Everything in Ruth Westcott’s life changed for the better when she became part of Ontario’s basic income pilot project.
The Thunder Bay woman had been on social assistance for nearly 30 years, but once she came out of the now-cancelled pilot project, her health improved dramatically and she became well enough to work.
“Just like everyone else I know on social assistance, I was getting sicker and sicker and more and more disabled the deeper and deeper my poverty was getting,” she said.Read more
The Lindsay Advocate
As a federal election draws nearer the Basic Income Canada Network (BICN) is urging all federal candidates to consider a basic income as a game-changing solution to income insecurity.
The letter to all federal candidates begins by tackling the issue of financial insecurity head-on.
“As the 2019 federal election approaches, many issues will be debated. A great many of them are linked to income insecurity, which manifests itself in the form of costly symptoms, like anxiety, illness and societal unrest. If the underlying problem is about income, however, then the solution must be, too – or it will not get better.”Read more
A year after Doug Ford broke his first election promise by axing the province’s basic income pilot project, the future remains uncertain for Ontarians struggling to make ends meet.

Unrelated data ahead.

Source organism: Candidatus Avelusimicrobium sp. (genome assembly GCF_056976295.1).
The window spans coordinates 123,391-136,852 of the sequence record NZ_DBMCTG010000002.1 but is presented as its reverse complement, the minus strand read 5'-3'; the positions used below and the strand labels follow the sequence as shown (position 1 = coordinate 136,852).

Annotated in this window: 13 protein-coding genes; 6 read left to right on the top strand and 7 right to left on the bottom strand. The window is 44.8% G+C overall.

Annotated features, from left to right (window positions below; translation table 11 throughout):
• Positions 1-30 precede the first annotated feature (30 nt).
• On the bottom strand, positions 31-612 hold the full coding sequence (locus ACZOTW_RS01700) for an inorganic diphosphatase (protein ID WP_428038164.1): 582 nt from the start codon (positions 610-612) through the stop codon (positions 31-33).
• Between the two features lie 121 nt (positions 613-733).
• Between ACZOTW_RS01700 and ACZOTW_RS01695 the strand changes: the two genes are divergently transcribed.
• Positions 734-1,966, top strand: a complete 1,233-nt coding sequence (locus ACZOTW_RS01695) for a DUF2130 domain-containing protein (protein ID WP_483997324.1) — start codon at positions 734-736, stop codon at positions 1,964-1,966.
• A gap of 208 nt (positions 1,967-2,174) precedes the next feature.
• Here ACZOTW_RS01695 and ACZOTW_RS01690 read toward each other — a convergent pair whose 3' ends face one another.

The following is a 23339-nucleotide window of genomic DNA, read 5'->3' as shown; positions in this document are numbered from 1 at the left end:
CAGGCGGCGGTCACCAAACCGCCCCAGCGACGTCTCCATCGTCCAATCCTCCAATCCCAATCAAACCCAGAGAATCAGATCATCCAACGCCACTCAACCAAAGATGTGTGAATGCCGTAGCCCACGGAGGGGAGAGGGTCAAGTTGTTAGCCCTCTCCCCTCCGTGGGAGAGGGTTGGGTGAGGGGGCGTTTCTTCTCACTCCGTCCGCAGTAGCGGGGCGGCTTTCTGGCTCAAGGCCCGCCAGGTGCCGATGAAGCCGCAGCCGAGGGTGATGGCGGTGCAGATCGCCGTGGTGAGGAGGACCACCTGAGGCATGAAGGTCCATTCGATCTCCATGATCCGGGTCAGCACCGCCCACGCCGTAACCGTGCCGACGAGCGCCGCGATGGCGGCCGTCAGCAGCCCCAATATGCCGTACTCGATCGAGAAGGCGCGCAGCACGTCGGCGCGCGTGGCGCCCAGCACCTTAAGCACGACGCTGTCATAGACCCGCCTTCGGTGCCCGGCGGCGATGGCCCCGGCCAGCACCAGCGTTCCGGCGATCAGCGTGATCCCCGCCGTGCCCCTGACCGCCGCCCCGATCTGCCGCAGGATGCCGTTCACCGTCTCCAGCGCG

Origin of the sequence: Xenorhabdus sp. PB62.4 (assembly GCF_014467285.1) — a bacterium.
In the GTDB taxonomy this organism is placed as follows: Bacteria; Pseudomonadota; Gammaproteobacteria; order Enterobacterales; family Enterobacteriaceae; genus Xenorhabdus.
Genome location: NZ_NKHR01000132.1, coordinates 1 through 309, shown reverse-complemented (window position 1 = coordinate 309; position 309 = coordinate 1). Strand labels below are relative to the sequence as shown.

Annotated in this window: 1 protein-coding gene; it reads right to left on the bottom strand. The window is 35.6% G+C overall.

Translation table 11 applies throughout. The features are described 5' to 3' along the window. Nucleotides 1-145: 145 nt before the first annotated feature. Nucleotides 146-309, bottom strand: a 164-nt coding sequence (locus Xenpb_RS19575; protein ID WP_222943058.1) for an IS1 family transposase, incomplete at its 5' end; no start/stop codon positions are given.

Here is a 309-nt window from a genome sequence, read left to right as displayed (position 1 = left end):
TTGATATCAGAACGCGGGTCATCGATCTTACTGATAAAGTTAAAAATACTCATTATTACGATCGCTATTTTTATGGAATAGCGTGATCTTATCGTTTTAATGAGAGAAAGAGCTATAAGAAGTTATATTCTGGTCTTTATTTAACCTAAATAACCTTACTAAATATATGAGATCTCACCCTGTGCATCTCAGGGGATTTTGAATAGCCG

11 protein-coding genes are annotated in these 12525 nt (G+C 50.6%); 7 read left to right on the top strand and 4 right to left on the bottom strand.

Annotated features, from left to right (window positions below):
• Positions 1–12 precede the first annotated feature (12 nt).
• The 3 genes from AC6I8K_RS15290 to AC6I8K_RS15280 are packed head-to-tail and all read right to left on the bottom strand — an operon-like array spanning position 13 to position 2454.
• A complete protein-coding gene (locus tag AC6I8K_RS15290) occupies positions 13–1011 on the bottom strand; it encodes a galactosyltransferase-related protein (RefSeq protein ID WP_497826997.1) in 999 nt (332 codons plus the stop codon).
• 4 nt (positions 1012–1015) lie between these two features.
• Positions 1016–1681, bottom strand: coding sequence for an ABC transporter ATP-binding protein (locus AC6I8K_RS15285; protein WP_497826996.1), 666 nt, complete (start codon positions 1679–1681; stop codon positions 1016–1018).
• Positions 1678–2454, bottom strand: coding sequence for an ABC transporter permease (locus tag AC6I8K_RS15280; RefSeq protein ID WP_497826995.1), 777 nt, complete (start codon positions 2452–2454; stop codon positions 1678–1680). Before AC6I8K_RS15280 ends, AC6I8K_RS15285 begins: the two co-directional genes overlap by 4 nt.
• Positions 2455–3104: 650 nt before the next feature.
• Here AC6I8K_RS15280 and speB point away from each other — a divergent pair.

The three-year, $150-million experiment was studying whether unconditional cash payments are a better way to support vulnerable workers and improve health and education outcomes for people living in poverty, including those on social assistance.
With a sample size of 4,000 adults in three test sites — Hamilton-Brant, Thunder Bay and Lindsay — and another 2,000 acting as a control group, it was one of the largest and well-designed studies of its kind.Read more
When Ontarians from all walks of life took part in a ‘general strike’ to oppose cuts made by the PC government under Premier Doug Ford recently, Dr. Steve Oldridge of the Bobcaygeon Medical Centre was among them.
The physician is a champion for rural health care and the Ontario Basic Income Pilot program quashed by Ford’s government.Read more
Income is a key factor that affects our health and well-being.
Low income – or poverty – can lead to many problems. When people do not have enough income to pay for basic necessities such as food, housing and other goods and services, they are more likely to have health problems and die younger than people with higher incomes. In Northumberland County, we see how poverty takes a human and social toll that hurts the community and leads to higher health care costs.
The old ways of reducing poverty do not work, and new approach is needed to fix the problem. Thankfully, the Ontario government has taken a major step forward with the announcement of a Basic Income Guarantee pilot project (www.ontario.ca/basicincome) starting later this year in Hamilton/Brantford, Thunder Bay and Lindsay.Read more